In life, there are certain inner difficulties that spawn a host of enduring, dysfunctional patterns causing continual distress and constituting new, serious problems in their own right. And although the Christian faith advises looking within to the thoughts of the heart, we often shift our focus from the inner difficulty to the warning signals of distress and naively suppose that if we take care of the distress by external means such as taking the right kind of medication, things are as they should be. In fact, we are simply becoming dependent on other external supports without any deeper … [Read more...]

Great Lent: A Time for Morality or a Time for the Heart

There is certainly nothing wrong with people trying to do the right thing and to be moral and upstanding citizens. The problem is that salvation and transfiguration are not a matter of morality. The publican and the prodigal were not moral people. They did all the wrong things, but yet they came to themselves, they discovered their hearts, and in so doing found the way, not just to moral goodness, but to holiness, to righteousness, and to feasting in the Father’s household. In the West, many speak about Lent as a period of struggle whose goal is for Christians to become better people. For the … [Read more...]

Two Kinds of Stillness: Be Still and Know That I am God

The sublime task of the spiritual life is expressed concretely in the words of the Psalmist. Interestingly enough, the Septuagint word for stillness employed in this verse, σχολάσατε, is not the familiar root for hesychasm with images of stillness, quiet, and solitude of a hermit monk, but the Greek root for the English word school with the connotations of setting aside day-to-day tasks in order to listen and garner knowledge by sitting like Mary at the Master’s feet. In other words, there are two kinds of stillness in the Christian life, both of which are important: a preparatory stillness … [Read more...]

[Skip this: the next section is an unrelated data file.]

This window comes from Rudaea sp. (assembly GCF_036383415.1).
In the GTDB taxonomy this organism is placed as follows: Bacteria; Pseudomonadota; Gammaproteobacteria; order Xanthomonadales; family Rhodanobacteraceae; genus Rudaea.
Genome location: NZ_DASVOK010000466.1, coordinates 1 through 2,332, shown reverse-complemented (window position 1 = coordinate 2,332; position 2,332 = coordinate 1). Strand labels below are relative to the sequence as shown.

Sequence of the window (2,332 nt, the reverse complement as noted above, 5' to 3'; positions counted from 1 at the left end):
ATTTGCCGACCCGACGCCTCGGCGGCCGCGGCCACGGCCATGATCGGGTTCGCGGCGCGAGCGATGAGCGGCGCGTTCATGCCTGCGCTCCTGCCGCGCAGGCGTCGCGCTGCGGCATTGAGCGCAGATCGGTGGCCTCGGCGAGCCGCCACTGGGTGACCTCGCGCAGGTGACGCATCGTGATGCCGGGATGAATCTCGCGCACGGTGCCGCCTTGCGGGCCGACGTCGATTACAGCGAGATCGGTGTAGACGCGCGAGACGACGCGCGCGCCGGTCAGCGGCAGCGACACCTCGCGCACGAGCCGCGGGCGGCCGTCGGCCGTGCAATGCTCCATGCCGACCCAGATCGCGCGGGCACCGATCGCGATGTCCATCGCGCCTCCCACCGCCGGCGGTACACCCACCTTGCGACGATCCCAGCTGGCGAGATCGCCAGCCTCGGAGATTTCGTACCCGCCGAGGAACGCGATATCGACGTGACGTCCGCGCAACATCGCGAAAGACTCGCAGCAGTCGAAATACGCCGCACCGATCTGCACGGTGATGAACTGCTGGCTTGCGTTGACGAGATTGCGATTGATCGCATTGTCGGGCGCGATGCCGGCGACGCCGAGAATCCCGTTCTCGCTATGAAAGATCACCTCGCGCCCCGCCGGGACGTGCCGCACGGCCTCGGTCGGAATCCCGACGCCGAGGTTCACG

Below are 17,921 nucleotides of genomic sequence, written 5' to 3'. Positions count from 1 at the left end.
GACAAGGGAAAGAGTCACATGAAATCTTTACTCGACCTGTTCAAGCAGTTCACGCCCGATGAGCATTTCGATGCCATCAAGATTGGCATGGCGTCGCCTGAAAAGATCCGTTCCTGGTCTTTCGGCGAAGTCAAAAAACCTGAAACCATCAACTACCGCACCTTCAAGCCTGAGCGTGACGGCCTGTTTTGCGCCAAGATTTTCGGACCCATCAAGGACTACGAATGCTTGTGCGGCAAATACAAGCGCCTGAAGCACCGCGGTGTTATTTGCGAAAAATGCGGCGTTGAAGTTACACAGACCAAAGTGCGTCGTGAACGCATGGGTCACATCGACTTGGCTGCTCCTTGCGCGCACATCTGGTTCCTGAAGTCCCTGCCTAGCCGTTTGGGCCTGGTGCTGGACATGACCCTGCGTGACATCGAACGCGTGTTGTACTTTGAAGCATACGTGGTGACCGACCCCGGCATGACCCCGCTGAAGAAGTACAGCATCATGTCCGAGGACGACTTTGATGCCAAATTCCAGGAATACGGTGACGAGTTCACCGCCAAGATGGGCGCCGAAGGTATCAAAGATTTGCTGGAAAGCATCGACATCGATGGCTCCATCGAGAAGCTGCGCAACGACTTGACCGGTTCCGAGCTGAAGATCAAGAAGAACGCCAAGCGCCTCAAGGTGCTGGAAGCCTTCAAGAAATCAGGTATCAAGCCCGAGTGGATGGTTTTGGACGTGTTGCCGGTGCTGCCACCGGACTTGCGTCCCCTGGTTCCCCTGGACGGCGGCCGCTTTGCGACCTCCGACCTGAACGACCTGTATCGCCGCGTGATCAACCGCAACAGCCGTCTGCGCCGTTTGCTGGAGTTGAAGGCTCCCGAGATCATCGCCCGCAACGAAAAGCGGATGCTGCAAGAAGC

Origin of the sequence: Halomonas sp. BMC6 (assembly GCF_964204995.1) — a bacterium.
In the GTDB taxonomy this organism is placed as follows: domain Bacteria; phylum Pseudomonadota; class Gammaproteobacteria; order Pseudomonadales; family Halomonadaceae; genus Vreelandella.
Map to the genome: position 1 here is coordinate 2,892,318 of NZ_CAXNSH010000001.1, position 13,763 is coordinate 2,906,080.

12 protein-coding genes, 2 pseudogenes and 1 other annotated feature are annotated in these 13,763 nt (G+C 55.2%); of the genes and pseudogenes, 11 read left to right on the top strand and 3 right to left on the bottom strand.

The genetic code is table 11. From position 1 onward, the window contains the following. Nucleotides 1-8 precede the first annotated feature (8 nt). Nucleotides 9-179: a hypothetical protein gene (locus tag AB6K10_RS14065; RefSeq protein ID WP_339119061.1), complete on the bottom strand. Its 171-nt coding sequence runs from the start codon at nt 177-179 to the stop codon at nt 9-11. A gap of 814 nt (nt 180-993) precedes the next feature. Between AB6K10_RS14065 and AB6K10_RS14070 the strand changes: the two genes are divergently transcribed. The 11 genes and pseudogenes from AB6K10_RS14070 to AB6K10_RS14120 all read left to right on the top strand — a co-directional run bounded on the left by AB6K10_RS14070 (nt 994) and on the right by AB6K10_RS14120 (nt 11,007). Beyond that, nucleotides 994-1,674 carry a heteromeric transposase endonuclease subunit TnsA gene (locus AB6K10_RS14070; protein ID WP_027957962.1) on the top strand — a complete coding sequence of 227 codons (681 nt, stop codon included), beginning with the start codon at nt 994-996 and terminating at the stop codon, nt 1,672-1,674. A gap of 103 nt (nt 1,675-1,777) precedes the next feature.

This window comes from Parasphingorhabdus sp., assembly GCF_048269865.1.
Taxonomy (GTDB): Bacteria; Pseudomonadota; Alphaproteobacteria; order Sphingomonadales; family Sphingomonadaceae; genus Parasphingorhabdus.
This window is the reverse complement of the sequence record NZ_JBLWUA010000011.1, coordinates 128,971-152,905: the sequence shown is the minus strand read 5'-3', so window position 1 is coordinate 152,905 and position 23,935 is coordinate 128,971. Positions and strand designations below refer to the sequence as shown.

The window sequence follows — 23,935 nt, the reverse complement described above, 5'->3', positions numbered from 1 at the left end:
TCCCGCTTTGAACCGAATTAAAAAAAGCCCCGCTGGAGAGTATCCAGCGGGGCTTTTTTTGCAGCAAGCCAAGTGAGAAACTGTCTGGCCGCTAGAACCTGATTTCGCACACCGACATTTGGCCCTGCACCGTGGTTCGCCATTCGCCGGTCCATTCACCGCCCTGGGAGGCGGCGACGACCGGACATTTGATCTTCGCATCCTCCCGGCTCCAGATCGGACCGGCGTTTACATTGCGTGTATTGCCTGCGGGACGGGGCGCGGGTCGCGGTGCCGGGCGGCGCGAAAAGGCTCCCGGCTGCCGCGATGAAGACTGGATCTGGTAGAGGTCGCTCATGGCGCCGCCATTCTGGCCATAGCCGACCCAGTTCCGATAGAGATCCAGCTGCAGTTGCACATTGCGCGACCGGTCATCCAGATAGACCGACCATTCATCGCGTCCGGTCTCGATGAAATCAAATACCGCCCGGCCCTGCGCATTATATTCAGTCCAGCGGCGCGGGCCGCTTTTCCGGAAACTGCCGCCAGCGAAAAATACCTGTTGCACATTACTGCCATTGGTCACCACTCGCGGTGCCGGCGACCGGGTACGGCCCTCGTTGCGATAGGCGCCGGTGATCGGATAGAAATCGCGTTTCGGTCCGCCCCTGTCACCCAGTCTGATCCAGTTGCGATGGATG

When the Heart Beats, the Lungs Breathe, and the Nous Prays: Christian Life without Fear

Anxiety and fear seem to be everywhere we look, everywhere except on the faces of the Saints. Sacred Icons of the Martyrs even during their martyrdom have not a trace of fear or anxiety. Why is fear and anxiety so present in our world and so absent in a world of genuine and proven holiness? Father John Romanides provides an answer from the position of Orthodox anthropology: “While the brain is the center of human adaptation to the environment, the noetic faculty in the heart is the primary organ for communion with God. The fall of man or the state of inherited sin is: a) the failure of the … [Read more...]

When Sickness Heals Sickness: The Podvig of Illness Healing the Illness of Egocentricity

Podvig is a Russian term that is used to describe struggle, ascesis, and quite literally, hard work that become spiritual offerings by virtue of the orientation of the soul from self to God.  In the previous posts concerning egocentricity, Elder Sophrony noted that harmful self-love can be overcome only through much struggle and effort.  According to Saint Theophan the Recluse, “all the saints accept the only true path to virtue to be pain and hard work... lightness and ease are a sign of a false path. Anyone who is not struggling, not in podvig, is in prelest” [spiritual delusion] (The Path … [Read more...]